For the latest edition of the Great American Bargain Book Show (GABBS), held March 14–17, the organizers partnered with Southern Independent Booksellers Alliance (SIBA) in their new location at the AmericasMart Atlanta. With over 250,000 titles on the floor, 375 booksellers present, and a 15%–18% increase in attendance from 2012, this year’s show was up in spirit and numbers. Larry May, founder and president of GABBS, said, “Attendance was up because of our partnership with SIBA and AmericasMart. The bricks-and-mortar book industry must have forward thinking in order to have a continual influence in the marketplace. That includes the selling of bargain books, frontlist, sidelines, and gifts.”
“Bringing GABBS and SIBA and the AmericasMart together in one place helps retailers diversify,” noted SIBA executive director Wanda Jewell as she kicked off SIBA’s Day of Education. The March 14 sessions centered on demystifying school sales, gift purchases, and collectibles, as well as how to add used books to the mix and make them profitable in stores of all sizes.
Richard Buthod, sales manager of Turtleback Books, St. Louis, presented on Common Core standards and how booksellers can gain school sales. “The right time to start selling to schools is 10 years ago. The second best time is today,” he said. He had suggestions for booksellers on how to understand school funding, how to decide who to put in charge of school sales, and how to avoid giving away the store in chasing a sale.
Gifts were a big part of this year’s show, as the event coincided with AmericasMart’s Gift and Home Show. Kim Saltzstein, gift buyer for Changing Hands Bookstore in Tempe, Ariz., always seeks gifts that help tell a story. For her, it’s vital that gifts have a flow and lend a treasure-hunt feel to the bookstore. She looks for a theme, and blends gifts with books; gifts account for 33% of Changing Hands’ sales.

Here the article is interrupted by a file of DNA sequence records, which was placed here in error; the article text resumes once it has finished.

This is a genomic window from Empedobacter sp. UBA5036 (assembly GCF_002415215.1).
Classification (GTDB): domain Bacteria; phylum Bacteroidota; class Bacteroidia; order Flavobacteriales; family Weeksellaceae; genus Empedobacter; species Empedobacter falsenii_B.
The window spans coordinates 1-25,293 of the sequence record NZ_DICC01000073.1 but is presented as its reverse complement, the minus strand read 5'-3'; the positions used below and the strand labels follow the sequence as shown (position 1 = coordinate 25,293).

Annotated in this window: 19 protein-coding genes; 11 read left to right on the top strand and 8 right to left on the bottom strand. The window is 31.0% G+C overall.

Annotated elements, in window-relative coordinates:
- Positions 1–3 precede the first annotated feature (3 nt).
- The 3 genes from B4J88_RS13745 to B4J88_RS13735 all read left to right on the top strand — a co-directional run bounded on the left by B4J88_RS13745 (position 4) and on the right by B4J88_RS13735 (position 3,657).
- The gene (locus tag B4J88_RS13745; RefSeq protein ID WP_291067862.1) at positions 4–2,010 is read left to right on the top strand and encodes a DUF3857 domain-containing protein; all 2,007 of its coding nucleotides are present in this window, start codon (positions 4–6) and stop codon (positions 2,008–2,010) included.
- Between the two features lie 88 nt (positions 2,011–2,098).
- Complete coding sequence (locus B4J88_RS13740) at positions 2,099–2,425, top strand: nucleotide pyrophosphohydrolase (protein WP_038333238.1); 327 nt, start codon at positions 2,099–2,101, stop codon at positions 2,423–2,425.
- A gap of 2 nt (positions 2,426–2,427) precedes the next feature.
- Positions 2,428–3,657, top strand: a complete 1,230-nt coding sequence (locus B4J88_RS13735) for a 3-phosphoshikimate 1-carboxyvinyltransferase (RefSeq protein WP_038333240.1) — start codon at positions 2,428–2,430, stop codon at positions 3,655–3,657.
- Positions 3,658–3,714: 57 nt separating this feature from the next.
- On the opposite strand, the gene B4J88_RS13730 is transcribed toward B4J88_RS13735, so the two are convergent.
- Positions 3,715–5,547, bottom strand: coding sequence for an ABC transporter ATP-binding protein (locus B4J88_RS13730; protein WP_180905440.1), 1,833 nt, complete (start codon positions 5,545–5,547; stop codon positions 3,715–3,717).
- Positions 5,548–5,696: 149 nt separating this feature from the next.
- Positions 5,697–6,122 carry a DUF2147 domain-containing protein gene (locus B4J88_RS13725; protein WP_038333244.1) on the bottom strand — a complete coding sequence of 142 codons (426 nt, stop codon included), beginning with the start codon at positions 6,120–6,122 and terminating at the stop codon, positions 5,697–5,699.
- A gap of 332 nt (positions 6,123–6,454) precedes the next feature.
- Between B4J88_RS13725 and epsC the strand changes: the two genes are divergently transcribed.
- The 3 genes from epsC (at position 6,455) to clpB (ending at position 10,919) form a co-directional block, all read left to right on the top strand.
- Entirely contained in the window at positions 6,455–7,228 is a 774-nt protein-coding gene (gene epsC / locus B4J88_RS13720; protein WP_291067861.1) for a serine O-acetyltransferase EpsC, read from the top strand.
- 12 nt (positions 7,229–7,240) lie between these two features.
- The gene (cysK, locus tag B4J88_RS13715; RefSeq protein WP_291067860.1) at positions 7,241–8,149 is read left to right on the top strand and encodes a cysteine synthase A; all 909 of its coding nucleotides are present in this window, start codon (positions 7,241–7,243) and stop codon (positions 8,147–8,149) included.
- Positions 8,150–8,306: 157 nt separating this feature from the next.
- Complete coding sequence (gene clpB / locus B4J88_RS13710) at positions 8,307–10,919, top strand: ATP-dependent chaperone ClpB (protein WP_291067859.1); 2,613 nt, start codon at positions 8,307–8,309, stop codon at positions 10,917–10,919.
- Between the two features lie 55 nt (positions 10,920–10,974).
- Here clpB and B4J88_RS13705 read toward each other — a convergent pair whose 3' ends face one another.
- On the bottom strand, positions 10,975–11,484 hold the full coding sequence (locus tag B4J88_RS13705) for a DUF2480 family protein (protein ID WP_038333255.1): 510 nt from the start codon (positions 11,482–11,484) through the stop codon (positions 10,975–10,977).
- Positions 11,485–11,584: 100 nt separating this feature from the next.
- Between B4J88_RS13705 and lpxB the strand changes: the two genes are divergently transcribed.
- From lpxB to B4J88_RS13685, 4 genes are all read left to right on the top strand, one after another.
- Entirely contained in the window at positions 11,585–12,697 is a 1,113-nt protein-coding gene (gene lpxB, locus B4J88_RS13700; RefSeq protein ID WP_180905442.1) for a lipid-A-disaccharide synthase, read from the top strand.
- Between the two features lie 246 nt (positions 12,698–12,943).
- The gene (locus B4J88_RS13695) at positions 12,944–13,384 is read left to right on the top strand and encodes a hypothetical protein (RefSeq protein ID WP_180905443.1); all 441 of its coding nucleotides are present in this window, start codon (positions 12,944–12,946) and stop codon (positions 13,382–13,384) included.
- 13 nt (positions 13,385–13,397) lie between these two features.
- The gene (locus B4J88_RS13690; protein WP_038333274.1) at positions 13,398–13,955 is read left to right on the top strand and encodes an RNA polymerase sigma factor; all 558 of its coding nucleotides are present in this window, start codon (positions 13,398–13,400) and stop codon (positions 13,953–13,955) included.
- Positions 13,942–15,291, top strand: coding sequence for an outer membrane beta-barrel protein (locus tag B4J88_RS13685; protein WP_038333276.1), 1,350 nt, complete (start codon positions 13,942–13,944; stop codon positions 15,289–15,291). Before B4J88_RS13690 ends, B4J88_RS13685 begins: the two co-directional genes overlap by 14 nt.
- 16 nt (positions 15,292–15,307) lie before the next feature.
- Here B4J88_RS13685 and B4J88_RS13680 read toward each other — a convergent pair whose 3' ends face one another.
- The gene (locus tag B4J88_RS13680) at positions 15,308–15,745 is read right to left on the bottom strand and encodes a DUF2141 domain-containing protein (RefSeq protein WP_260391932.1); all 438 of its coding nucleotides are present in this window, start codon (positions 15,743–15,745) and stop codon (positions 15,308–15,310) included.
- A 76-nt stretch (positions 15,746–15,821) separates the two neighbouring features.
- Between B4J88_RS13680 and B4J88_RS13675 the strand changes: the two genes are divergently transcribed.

Gayle Shanks, co-owner of Changing Hands Bookstore, noted in her March 16 morning session on Adding Volume & Interest to Your Shelves and More, “I think people need fresh and new in our store, and that’s what I’m looking to do.” Used and remaindered books account for 20%–25% of Changing Hands’ sales. Shanks sought interesting and curious books at GABBS for her store.
GABBS’s reputation for quality bargain books brought booksellers from across the pond, with Andrew Rattray of Bookmark Remainders coming from Cornwall, England, and Ediciones Zeta’s Jorge Zavaleta, the furthest traveler, arriving from Lima, Peru. Rattray came in search of arts-and-crafts books and noted he may be the only bookseller with a booth who buys more than he sells. Zavaleta learned of the show from the Internet, and he hoped to find a good quantity of children’s and comic books for his 14 stores.
ABA’s CEO Oren Teicher held an open forum for booksellers on March 14, and the conversation quickly turned to “shop local” campaigns, how to fill the hole left by Borders in towns seeking independent bookstores, and the importance of active marketing campaigns. Friday morning Teicher presented the “Top Ten Things You Must Do Now,” providing booksellers with feedback from 150 bookstores polled about their most successful ideas. The musts for bookselling were as follows: review your credit card bill, promote local authors, open your store to meetings, reach out to kids, recruit volunteers, partner with local media, understand inventory, optimize your Web site, and communicate with customers. As for the #1 thing retailers should be aware of: “Always know what’s selling elsewhere.”
The GABBS-SIBA collaboration was enough of a success that the two organizations are planning to partner again in 2014.